This is government for you - first, we have a bad thing that happens. Then, we do our level best to make sure that the people who get screwed as a consequence don't have the ability to recover their economic harm from those who (perhaps) did the screwing or were responsible for the screwing occurring, even if they weren't the parties who did the evil them themselves. In fact, we always seem to find some way to keep the people from having their day in court, especially when it comes from something like this - where someone "important" was the screwer or the complicit party (and you, the ordinary citizen, were the screwee.)
Second, Bair's FDIC, like the FDIC before she was there, has done its level best to exceed its responsibility and mandate under the law, protecting those who funded the evildoers. See, the FDIC's responsibility is to depositors.
But it is the bailing out of bondholders, which is NOT part of the FDIC's mandate, that in point of fact led to this crisis in the first place. The FDIC has a history of this, going all the way back to Continental Illinois. If the FDIC had not bailed out bondholders - not in the 1980s and certainly not now, the bondholders would have been a whole lot more careful about who they lent their money to, and would have taken their just turns as screewees when they failed to do their diligence with regard to the practices of the companies they were funding.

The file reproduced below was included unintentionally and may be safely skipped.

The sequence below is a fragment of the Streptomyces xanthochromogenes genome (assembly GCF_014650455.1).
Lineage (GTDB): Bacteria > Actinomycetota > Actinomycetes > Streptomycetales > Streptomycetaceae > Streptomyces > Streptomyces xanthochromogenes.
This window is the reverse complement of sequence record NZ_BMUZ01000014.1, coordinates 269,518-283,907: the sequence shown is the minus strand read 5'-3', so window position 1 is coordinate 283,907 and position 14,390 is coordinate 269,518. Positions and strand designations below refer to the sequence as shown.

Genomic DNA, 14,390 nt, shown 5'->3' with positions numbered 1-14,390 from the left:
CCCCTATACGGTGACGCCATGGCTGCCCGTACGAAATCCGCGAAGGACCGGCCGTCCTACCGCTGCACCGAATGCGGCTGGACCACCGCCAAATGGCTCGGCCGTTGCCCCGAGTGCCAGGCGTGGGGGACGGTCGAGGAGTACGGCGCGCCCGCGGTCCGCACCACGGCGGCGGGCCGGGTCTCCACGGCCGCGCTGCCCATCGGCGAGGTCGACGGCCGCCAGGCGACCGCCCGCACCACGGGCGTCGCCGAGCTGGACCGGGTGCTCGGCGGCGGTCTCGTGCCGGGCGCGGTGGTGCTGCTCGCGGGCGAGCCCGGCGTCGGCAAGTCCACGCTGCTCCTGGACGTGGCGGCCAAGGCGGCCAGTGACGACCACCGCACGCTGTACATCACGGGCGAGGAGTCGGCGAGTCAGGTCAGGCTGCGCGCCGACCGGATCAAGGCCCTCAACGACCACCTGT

And where does the FDIC get the authority and mandate to bail out bondholders? Nowhere. The FDIC's mandate is to insure depositors, not bondholders.
In point of fact "Prompt Corrective Action" mandates that The FDIC, along with the other regulators, seize and close banks before their capital reserves go below zero - that is, before there can be a loss to depositors.
The FDIC has wantonly violated the PCA mandates on a repetitive basis, of course. The loss ratios reported by the FDIC prove this, in that the record shows that the organization repeatedly accepts, along with OTS and OCC, alleged "asset valuations" that just weeks or months later prove to be wrong by as much as half.
Of course that's fairly strong evidence that there was actual fraud involved in the original valuations.
You'd think after all these seizures, that crap would have stopped and criminal indictments would be issued. You'd also think that a very-jaundiced eye would be turned to the big banks and their claimed asset valuations, as if just one of those institutions blows it will take down the FDIC - and possibly Treasury.
You'd be wrong, of course.
And now Bair is out again trying to bury the truth.
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